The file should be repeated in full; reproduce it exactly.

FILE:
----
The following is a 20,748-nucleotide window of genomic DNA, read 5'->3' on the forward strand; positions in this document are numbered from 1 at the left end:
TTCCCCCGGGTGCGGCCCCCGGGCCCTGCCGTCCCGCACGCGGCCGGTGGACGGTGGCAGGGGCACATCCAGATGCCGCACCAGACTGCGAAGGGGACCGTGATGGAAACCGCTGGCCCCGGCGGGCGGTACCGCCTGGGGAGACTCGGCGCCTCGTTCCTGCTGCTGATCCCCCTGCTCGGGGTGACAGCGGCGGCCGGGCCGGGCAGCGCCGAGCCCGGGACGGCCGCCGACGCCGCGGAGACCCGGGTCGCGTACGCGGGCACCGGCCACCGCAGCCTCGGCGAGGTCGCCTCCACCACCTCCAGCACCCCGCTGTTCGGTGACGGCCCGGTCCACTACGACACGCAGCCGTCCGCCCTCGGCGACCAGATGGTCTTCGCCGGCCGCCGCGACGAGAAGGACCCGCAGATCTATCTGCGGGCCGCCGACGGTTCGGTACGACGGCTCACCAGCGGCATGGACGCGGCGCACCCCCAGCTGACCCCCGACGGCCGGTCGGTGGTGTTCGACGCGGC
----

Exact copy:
The following is a 20,748-nucleotide window of genomic DNA, read 5'->3' on the forward strand; positions in this document are numbered from 1 at the left end:
TTCCCCCGGGTGCGGCCCCCGGGCCCTGCCGTCCCGCACGCGGCCGGTGGACGGTGGCAGGGGCACATCCAGATGCCGCACCAGACTGCGAAGGGGACCGTGATGGAAACCGCTGGCCCCGGCGGGCGGTACCGCCTGGGGAGACTCGGCGCCTCGTTCCTGCTGCTGATCCCCCTGCTCGGGGTGACAGCGGCGGCCGGGCCGGGCAGCGCCGAGCCCGGGACGGCCGCCGACGCCGCGGAGACCCGGGTCGCGTACGCGGGCACCGGCCACCGCAGCCTCGGCGAGGTCGCCTCCACCACCTCCAGCACCCCGCTGTTCGGTGACGGCCCGGTCCACTACGACACGCAGCCGTCCGCCCTCGGCGACCAGATGGTCTTCGCCGGCCGCCGCGACGAGAAGGACCCGCAGATCTATCTGCGGGCCGCCGACGGTTCGGTACGACGGCTCACCAGCGGCATGGACGCGGCGCACCCCCAGCTGACCCCCGACGGCCGGTCGGTGGTGTTCGACGCGGC